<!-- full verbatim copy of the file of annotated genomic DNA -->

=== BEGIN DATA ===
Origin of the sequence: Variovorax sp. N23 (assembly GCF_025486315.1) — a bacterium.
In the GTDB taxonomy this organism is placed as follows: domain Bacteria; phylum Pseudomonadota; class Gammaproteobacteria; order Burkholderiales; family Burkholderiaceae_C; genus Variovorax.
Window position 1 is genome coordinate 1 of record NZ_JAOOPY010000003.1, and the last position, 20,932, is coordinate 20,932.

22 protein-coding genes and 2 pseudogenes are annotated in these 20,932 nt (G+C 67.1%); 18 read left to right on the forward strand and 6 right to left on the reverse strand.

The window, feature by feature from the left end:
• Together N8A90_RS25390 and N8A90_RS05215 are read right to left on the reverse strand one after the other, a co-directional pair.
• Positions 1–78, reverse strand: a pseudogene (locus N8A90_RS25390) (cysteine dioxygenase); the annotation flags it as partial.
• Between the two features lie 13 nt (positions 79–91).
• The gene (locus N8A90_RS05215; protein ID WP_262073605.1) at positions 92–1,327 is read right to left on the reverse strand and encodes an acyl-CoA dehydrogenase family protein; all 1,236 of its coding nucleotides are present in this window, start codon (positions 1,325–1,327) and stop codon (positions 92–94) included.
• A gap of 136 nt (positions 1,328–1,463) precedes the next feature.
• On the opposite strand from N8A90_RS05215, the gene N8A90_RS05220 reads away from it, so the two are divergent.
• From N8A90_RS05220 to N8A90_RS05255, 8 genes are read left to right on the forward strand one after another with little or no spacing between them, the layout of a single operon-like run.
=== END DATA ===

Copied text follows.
Origin of the sequence: Variovorax sp. N23 (assembly GCF_025486315.1) — a bacterium.
In the GTDB taxonomy this organism is placed as follows: domain Bacteria; phylum Pseudomonadota; class Gammaproteobacteria; order Burkholderiales; family Burkholderiaceae_C; genus Variovorax.
Window position 1 is genome coordinate 1 of record NZ_JAOOPY010000003.1, and the last position, 20,932, is coordinate 20,932.

22 protein-coding genes and 2 pseudogenes are annotated in these 20,932 nt (G+C 67.1%); 18 read left to right on the forward strand and 6 right to left on the reverse strand.

The window, feature by feature from the left end:
• Together N8A90_RS25390 and N8A90_RS05215 are read right to left on the reverse strand one after the other, a co-directional pair.
• Positions 1–78, reverse strand: a pseudogene (locus N8A90_RS25390) (cysteine dioxygenase); the annotation flags it as partial.
• Between the two features lie 13 nt (positions 79–91).
• The gene (locus N8A90_RS05215; protein ID WP_262073605.1) at positions 92–1,327 is read right to left on the reverse strand and encodes an acyl-CoA dehydrogenase family protein; all 1,236 of its coding nucleotides are present in this window, start codon (positions 1,325–1,327) and stop codon (positions 92–94) included.
• A gap of 136 nt (positions 1,328–1,463) precedes the next feature.
• On the opposite strand from N8A90_RS05215, the gene N8A90_RS05220 reads away from it, so the two are divergent.
• From N8A90_RS05220 to N8A90_RS05255, 8 genes are read left to right on the forward strand one after another with little or no spacing between them, the layout of a single operon-like run.